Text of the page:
Nats manager Martinez fires hat, kicks dirt, ejected vs Mets

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NEW YORK (AP) — Dave Martinez's theatrical exit brought life to Washington's bats Thursday, sparking a late rally against the New York Mets.

Nothing seems to be able to solve the club's bullpen woes, though, and that has the Nationals' second-year manager working from a wobbly seat.

Martinez was ejected in the eighth inning of a 6-4 loss to the New York Mets, making quite a scene at the onset of a three-run, eighth-inning comeback by the Nats that was undone by yet another blown save.

Plate umpire Bruce Dreckman rang up Washington's Howie Kendrick for a strikeout as he tried to check his swing, then tossed the veteran player. Martinez charged from the dugout, spiked his hat and kicked dirt on home plate during an extended, heated argument.

"I just didn't think he swung," Martinez said. "We just got into it. All I did was tell him to ask for help. That's why the first base umpire is there. He didn't like it."

Washington trailed 3-1 at the time and had already lost four in a row. Immediately after Martinez got ejected, the Nationals rallied for three runs against Robert Gsellman (1-0), a spurt capped by Gerardo Parra's pinch-hit, two-run single for a 4-3 lead.

The Nats' bullpen blew it in New York's final at-bat for the third straight game. This time, Wander Suero (1-4) allowed a three-run, eighth-inning homer to Carlos Gómez before Washington went down 1-2-3 against closer Edwin Díaz for his 12th save.

After opening the season with postseason aspirations, the Nats fell to 19-31, a record better than only the Miami Marlins, Baltimore Orioles and Kansas City Royals.

Asked who was culpable for that start, Martinez said "you can't put a blame on one thing. You really can't. This is a team thing."

Veteran infielder Brian Dozier agreed, and he was brief when asked about Martinez's job security.

"He's a hell of a manager," Dozier said. "I got his back any day."

Martinez also defended a baserunning blunder by Dozier, one of several fundamental mistakes by Washington. Dozier scored Juan Soto with a bunt in the sixth inning on a strange play where second baseman Adeiny Hechavarría dived and flipped the ball over first baseman Pete Alonso's head.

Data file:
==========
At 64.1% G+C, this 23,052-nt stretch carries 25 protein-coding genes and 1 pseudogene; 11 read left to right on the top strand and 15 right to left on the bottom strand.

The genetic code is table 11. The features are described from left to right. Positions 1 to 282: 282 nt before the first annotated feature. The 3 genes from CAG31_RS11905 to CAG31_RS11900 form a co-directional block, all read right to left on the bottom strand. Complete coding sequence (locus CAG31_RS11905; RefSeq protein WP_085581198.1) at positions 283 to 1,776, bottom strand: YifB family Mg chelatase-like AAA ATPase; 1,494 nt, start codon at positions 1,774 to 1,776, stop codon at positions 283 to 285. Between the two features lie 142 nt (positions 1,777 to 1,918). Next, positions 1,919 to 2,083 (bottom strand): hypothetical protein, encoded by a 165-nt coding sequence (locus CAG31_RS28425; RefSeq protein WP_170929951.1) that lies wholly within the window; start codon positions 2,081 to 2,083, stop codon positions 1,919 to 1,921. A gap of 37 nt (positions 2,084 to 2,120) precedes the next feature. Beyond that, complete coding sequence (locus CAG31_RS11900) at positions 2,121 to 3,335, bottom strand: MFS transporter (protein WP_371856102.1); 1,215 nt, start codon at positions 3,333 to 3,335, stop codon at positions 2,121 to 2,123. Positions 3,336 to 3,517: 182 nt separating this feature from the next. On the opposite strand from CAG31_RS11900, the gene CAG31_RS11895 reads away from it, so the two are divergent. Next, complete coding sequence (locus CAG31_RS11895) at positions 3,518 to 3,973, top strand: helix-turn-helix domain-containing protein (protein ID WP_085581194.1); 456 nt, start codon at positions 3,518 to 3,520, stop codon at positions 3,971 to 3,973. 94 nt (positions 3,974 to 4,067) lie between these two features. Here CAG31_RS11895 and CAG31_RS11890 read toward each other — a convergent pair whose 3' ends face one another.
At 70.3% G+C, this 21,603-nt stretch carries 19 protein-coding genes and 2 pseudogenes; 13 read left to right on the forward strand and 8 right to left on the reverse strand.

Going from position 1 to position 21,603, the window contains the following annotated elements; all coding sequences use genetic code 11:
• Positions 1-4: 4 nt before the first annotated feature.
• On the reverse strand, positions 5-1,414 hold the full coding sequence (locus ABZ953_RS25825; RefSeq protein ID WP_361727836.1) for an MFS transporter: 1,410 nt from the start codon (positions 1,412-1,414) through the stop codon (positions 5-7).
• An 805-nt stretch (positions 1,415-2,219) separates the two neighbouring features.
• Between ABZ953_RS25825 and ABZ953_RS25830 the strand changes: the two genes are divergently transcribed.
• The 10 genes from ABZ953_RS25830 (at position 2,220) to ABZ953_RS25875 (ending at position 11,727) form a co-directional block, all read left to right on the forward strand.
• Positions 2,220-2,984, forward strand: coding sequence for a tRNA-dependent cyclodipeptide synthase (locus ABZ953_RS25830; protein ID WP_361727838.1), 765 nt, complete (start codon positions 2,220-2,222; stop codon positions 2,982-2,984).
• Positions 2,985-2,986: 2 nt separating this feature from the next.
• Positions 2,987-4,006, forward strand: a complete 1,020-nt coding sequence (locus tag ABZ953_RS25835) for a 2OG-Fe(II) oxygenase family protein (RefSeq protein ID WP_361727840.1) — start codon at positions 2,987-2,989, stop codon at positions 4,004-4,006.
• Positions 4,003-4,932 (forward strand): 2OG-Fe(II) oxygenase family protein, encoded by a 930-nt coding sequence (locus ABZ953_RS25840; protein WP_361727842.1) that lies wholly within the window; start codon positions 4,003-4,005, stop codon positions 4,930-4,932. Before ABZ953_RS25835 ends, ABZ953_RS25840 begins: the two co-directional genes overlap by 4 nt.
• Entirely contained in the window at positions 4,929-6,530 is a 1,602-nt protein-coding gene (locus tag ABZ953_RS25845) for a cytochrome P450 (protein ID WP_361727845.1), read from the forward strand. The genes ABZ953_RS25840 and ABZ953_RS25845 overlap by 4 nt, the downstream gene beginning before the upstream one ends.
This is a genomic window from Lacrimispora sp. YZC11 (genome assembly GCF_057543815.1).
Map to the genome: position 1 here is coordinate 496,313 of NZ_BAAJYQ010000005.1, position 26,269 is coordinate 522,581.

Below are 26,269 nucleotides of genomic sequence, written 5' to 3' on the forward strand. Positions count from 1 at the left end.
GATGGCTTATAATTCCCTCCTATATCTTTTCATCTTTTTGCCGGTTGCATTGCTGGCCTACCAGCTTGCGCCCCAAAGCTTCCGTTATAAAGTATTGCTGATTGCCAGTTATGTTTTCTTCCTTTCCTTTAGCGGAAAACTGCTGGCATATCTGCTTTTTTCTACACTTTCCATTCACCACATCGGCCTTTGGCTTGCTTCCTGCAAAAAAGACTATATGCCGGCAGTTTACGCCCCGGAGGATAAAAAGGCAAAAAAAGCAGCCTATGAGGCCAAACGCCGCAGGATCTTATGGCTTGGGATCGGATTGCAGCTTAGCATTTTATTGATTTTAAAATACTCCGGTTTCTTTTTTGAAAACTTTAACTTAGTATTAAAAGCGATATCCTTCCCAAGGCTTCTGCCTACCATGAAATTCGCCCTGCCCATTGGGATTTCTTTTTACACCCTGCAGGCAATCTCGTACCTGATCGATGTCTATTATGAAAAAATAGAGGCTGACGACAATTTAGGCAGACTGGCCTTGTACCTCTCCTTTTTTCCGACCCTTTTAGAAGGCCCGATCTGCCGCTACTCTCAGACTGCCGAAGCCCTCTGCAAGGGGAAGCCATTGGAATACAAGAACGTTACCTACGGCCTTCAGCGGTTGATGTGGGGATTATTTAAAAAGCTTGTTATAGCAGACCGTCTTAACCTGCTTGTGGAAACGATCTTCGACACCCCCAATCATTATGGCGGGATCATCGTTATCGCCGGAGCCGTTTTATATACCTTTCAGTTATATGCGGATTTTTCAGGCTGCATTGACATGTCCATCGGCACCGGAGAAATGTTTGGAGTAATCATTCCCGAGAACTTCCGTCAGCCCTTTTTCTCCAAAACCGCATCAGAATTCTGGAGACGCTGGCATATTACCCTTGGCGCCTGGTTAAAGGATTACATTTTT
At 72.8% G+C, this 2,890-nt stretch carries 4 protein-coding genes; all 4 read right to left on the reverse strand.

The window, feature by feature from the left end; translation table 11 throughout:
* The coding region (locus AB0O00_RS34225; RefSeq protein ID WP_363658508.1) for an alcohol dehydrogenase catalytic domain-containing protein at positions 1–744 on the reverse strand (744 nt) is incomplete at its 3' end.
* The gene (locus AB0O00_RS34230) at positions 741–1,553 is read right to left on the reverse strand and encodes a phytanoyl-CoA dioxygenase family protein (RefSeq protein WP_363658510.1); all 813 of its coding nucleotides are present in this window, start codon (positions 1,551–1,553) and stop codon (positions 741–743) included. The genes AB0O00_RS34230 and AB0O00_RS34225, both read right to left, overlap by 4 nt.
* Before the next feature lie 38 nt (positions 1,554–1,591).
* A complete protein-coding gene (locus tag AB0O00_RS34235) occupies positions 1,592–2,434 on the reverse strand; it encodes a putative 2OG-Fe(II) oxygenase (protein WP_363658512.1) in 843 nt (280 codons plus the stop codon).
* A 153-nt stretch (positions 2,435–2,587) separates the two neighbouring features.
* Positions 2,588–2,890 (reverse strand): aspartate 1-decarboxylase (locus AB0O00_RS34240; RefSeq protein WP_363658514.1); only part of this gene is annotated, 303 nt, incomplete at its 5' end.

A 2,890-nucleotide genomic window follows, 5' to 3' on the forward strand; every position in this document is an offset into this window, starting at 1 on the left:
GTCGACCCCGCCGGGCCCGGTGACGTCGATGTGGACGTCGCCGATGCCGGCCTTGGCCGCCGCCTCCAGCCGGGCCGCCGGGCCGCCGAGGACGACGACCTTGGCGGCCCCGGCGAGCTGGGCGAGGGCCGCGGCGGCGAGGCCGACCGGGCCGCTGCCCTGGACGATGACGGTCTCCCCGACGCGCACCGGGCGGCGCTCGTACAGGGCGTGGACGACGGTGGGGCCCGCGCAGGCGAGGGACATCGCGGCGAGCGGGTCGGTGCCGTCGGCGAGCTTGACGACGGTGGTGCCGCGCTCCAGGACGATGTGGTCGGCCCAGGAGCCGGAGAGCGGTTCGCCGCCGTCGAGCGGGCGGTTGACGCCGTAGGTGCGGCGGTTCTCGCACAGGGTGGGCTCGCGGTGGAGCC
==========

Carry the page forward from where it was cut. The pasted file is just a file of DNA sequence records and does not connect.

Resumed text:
Dozier took second, walked a bit toward third while Mets pitcher Steven Matz scooped up the ball, then took off for third. Matz seemed startled for a moment, then threw to third to easily retire Dozier.

"I was walking out about halfway and Matz had his head down with the ball," Dozier said. "And I quickly realized I'm not as fast as I used to be. He made a really good play. I think it was a smart play, and just a really good execution by them."

Martinez said he didn't mind the "ultra-aggressive" move. He was more bothered by the latest blown save, Washington's NL-most 10th of the season.

Suero's meltdown came a night after closer Sean Doolittle — the only reliable piece in that 'pen this season — blew a 1-0 lead Wednesday in the eighth inning. The bullpen also gave up a pair of late leads Tuesday in a 6-5 defeat.

"We have to find a guy in that seventh and eighth to get the ball to Doolittle," Martinez said. "That's the bottom line."

In order to win 90 games, the Nationals would have to go 71-41 the rest of the way, a .634 winning percentage.

"I've seen other teams do it," Martinez said. "We're not out of it. That's for sure. I can tell you that right now. Every day we're close, we compete, we're in every game. Now we just have to finish games."


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